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* S.Korea Dec industrial output beats expectations
* S.Korea 2014 c/a surplus at record $70.73 bln -c.bank
* Firm fundamentals seen as support for S.Korea against shocks
By Christine Kim and Se Young Lee
SEOUL, Jan 29 (Reuters) - South Korea's industrial output surged in December and its current account surplus grew to a record last year, suggesting Asia's fourth-largest economy carried strong momentum into 2014 with sufficient buffers to weather the latest global markets turmoil.
The step up in industrial activity also reinforces an improving outlook for overseas shipments for the export-reliant economy, home to some of the world's biggest manufacturers of cars, ships and smartphones.
"The (industrial output) numbers have exceeded our estimates, which indicates the economic stimulation from the previous second and third quarters were effective, as well as reaffirming the strong fundamentals of South Korea compared to other emerging markets," said IBK Securities economist Na Jung-hyeok.
Overseas shipments, which are expected to grow 6.4 percent this year from a modest 2.1 percent rise in 2013, heavily influence the country's current account balance and industrial output.
On Wednesday, Statistics Korea said that industrial output grew by a seasonally adjusted 3.4 percent in December from the previous month, the biggest gain since June 2009, and topped the most optimistic forecast of 2.5 percent in a Reuters survey of economists.
Separately, data released by the Bank of Korea showed the country ran a record current account surplus of $70.73 billion last year.
South Korea's strong external balance, spurred by growing demand for its exports in its biggest markets of China and the United States, places the economy in good shape to weather the kind of turmoil seen in emerging markets in the past week.
The country has also continued to reduce its short-term external debt and built up its foreign currency reserves in a bid to bolster its defences against external shocks.
In a move that helped shore up riskier currencies and calm emerging markets, Turkey's central bank more than doubled some of its key rates. The forceful defence of the lira, which had plunged in recent sessions, also pushed the won up more than 1 percent against the dollar in early trade Wednesday.
With growth picking up speed, many economists expect a brighter outlook for South Korea over the year.
"This (data) suggests the economy remains on track to post stronger growth in 2014," said Ronald Man, economist at HSBC.
REASONS FOR CAUTION
The Bank of Korea expects gross domestic product growth to pick up to 3.8 percent in 2014, led by rising exports, from 2.8 percent in 2013.
Still, some analysts say there are plenty of reasons to remain cautious, highlighting risks to the global economy as the U.S. Federal Reserve continues to cut back its stimulus and tighter credit conditions in China threatening to slow its growth.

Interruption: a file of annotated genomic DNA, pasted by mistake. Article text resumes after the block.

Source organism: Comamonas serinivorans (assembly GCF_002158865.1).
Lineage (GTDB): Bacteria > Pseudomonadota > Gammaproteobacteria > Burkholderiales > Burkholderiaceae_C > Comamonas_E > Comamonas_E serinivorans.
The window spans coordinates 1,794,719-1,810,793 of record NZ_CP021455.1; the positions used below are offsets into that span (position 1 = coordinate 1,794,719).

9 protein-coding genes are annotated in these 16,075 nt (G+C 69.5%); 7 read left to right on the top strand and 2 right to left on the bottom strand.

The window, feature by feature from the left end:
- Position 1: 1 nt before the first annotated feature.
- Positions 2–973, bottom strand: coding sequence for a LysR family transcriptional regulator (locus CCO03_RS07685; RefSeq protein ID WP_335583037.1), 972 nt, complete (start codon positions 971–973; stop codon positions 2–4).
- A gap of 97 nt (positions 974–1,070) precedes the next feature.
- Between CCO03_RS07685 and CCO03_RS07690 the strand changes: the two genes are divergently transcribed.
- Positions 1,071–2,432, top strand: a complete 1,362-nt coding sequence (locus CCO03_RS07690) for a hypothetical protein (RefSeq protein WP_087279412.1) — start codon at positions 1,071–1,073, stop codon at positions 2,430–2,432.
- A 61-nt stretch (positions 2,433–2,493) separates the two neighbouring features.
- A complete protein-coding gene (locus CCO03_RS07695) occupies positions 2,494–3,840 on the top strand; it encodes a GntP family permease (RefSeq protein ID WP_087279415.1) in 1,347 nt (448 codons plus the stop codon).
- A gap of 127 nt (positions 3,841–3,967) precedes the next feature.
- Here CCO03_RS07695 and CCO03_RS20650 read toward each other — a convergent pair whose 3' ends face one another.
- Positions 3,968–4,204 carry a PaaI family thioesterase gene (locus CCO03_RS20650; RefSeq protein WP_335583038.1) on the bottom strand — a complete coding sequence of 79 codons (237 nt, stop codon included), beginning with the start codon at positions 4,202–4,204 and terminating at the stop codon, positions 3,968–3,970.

Domestic consumption has also failed to show any notable growth, as most Koreans save up to pay off their debt rather than spend on cars and homes.
Analysts and policymakers also remain concerned about the Japanese yen's future trajectory, with Tokyo expected to remain committed to its massive easing campaign to reinflate the economy.
Further depreciation of the yen would undercut local exporters' price competitiveness against Japanese rivals, with major local manufacturers like Samsung Electronics Co. and Hyundai Motor Co. already pointing to the won's relative strength as a factor in their weak fourth-quarter earnings.
"Variables like the uncertain direction of currency rates and downward adjustments of corporate earnings are reasons not to be too sanguine about this year's growth outlook," said IBK Securities' Na.
The median forecast from a Reuters survey of economists tips the country's overseas shipments to fall by an annual 0.2 percent this month, though that would be distorted by the fewer working days due to the Lunar New Year holidays.
The Reuters survey also tipped January's annual consumer inflation at 1.1 percent, holding steady from December. With domestic demand running soft and cautious local companies holding back from spending, inflation has held well below the central bank's target band of 2.5 percent to 3.5 percent.
The Bank of Korea is widely expected to start raising interest rates later this year from the current 2.50 percent , assuming that growth continues to recover and price pressures begin to build.
"In the absence of a threat like a significant slowdown in China, exports should recover in line with the recovery in advanced markets and boost domestic demand," said Hyundai Securities economist Lee Sang-jae, adding that the central bank's 2014 growth projection is well within reach. (Additional reporting by Jungmin Jang; Editing by Shri Navaratnam)